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TRANSCRIPT: Remarks by President Obama, Janet Napolitano, and Craig Fugate on Hurricane Irene TRANSCRIPT: Remarks by President Obama, Janet Napolitano, and Craig Fu...

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WHITE HOUSE

TRANSCRIPT: Remarks by President Obama, Janet Napolitano, and Craig Fugate on Hurricane Irene

Transcript courtesy of the White House.

President Obama: Good afternoon, everybody.  I’m joined today by my secretary of Homeland Security, Janet Napolitano, and Administrator of FEMA, Craig Fugate, to provide a brief update on our ongoing response efforts to Hurricane Irene.

 

First, let me say that this is a storm that has claimed lives. Our thoughts and prayers are with those who’ve lost loved ones and those whose lives have been affected by the storm. You need to know that America will be with you in your hour of need.

While the storm has weakened as it moves north, it remains a dangerous storm that continues to produce heavy rains. One of our chief concerns before Irene made landfall was the possibility of significant flooding and widespread power outages. And we’ve been getting reports of just that from our state and local partners. Many Americans are still at serious risk of power outages and flooding, which could get worse in the coming days as rivers swell past their banks.

So I want people to understand that this is not over. Response and recovery efforts will be an ongoing operation, and I urge Americans in affected areas to continue to listen for the guidance and direction of their state and local officials.

 

Before the storm made landfall, the Department of Homeland Security and FEMA worked very closely with our state and local partners, as well as volunteer organizations, to pre-position supplies and teams of first responders along the hurricane’s projected track. And the American Red Cross opened shelters in communities across the region. I want to thank those Americans for their work over the past several days, which has saved lives and property up and down the East Coast.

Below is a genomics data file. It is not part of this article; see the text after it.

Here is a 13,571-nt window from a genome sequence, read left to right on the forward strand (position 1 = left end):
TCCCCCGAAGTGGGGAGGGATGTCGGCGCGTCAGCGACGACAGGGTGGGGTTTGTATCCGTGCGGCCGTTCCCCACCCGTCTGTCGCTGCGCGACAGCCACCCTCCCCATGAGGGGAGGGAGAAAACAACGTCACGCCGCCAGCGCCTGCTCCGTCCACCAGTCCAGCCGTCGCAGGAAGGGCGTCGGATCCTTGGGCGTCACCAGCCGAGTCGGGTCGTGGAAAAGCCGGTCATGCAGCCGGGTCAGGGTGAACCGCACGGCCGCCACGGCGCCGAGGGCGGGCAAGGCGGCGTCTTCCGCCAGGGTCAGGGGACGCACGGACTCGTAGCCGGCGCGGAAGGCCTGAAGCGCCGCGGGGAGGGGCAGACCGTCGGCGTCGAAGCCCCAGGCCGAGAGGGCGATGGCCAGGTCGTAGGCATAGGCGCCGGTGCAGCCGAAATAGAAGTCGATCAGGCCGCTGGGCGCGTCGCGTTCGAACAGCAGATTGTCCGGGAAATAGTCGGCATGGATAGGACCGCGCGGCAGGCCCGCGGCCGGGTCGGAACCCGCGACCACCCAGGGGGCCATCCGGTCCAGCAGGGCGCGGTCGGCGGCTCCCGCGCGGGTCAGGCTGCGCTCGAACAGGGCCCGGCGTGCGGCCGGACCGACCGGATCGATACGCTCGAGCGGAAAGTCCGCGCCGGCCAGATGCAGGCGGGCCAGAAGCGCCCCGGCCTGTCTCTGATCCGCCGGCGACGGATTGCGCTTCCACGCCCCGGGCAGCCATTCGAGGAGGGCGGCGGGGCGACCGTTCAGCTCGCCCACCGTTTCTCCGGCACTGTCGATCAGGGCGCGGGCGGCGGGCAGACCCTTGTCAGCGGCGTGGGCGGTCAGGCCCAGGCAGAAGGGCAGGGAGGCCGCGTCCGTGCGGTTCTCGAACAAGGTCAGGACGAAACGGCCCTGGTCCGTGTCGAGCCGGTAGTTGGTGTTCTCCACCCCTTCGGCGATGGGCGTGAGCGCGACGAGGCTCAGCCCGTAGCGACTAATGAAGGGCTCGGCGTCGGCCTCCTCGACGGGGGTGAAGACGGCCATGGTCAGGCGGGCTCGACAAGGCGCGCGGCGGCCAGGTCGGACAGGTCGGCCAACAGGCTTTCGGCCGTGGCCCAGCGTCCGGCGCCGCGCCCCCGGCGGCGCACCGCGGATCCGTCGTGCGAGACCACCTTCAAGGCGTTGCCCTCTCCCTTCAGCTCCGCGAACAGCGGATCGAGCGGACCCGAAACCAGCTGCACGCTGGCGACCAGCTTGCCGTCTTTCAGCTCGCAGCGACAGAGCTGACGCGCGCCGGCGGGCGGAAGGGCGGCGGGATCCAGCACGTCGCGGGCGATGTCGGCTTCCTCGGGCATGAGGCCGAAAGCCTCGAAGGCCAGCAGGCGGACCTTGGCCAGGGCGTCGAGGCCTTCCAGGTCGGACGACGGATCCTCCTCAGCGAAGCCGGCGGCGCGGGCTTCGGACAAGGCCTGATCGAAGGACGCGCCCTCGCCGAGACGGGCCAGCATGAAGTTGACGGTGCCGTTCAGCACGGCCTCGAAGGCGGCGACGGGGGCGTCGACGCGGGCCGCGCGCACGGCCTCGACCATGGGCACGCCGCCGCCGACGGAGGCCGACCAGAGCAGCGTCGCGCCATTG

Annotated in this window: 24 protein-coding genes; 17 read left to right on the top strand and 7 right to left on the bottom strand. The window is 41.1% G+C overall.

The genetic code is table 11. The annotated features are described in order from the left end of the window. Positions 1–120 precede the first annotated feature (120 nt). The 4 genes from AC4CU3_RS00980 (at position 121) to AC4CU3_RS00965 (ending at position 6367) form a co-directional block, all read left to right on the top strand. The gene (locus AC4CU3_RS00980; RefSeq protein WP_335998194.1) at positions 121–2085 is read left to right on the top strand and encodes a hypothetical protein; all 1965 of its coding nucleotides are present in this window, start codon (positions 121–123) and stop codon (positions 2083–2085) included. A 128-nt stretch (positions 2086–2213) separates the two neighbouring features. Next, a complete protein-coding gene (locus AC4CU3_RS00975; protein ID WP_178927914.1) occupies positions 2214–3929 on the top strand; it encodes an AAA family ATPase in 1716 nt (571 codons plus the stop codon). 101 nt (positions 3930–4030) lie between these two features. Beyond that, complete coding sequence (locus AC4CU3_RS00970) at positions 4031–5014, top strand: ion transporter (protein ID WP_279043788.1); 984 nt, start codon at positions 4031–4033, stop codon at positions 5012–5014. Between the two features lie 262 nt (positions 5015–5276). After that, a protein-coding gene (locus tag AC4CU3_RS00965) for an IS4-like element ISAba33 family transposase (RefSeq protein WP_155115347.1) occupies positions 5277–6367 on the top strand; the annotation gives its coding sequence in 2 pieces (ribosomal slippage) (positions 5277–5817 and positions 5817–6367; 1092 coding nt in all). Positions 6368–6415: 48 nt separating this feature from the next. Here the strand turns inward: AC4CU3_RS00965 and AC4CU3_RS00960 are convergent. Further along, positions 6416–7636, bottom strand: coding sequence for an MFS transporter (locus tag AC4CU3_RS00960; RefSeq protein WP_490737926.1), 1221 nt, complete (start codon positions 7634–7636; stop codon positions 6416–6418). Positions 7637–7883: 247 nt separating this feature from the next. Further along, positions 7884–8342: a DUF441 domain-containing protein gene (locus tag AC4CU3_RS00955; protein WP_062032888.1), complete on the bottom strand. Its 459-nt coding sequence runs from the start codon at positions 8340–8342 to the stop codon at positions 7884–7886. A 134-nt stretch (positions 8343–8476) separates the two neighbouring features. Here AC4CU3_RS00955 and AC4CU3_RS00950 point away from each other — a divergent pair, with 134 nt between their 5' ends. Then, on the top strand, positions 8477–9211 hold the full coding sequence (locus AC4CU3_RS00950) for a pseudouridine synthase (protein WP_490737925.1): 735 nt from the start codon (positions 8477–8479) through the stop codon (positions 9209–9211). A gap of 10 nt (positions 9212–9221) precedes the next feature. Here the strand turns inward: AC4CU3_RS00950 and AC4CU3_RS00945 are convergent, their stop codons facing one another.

We continue to have search and rescue personnel on alert, as well as water, food, and other needed resources. And moving forward, FEMA is working with state and local responders to assess damage and assist in the recovery.

I do want to underscore that the impacts of this storm will be felt for some time, and the recovery effort will last for weeks or longer.  Power may be out for days in some areas, and we will support our state and local partners in every way that we can as they work to restore power in those areas.

So I’m going to make sure that DHS and FEMA and other federal agencies are doing everything in their power to help folks on the ground. I continue to meet regularly with Secretary Napolitano and Administrator Fugate and the other members of my team to assess our response and ensure that we have what we need in place.

 

As I’ve told governors and mayors from across the affected area, if they need something, I want to know about it. We’re going to make sure that we respond as quickly and effectively as possible. And we’re going to keep it up as long as hurricane season continues.

Finally, while we’re not out of the woods yet, I want to thank everybody at the federal, state, and local levels who have worked so hard to respond to this storm. This has been an exemplary effort of how good government at every level should be responsive to people’s needs, work to keep them safe, and protect and promote the nation’s prosperity.

I want to thank scientists who provide the information necessary for governors and mayors to make sound decisions, disaster response experts who made sure we were as prepared as possible, to National Guard members and first responders who risked their lives to ensure their fellow citizens’ safety -- all ordinary Americans who love their country and volunteered to do their part.

Above all, the past few days have been a shining example of how Americans open our homes and our hearts to those in need and pull together in tough times to help our fellow citizens prepare for and respond to, as well as recover from, extraordinary challenges, whether natural disasters or economic difficulties. That’s what makes the United States of America a strong and resilient nation, a strong and resilient people.  And I want to thank all who have been involved very much.

Now I’d like to ask Secretary Napolitano and Administrator Fugate to say a few words. 

Janet.

Janet Napolitano:  Thank you.  Thank you, Mr. President. And I’d like to echo the President’s comments about the ongoing threat from Hurricane Irene. We will be dealing with the impacts of this storm over the coming days, and I urge all Americans to take prudent steps to stay safe. 

Now, dealing with a storm like this requires a three-phase approach:  preparation, response and recovery. Some states and communities are still currently responding, while others are beginning to assess their damages and plan for recovery. 

As response assets are freed up in states already impacted by the storm, we will begin moving them to help with ongoing response, and we will be working with all other states throughout the recovery period.

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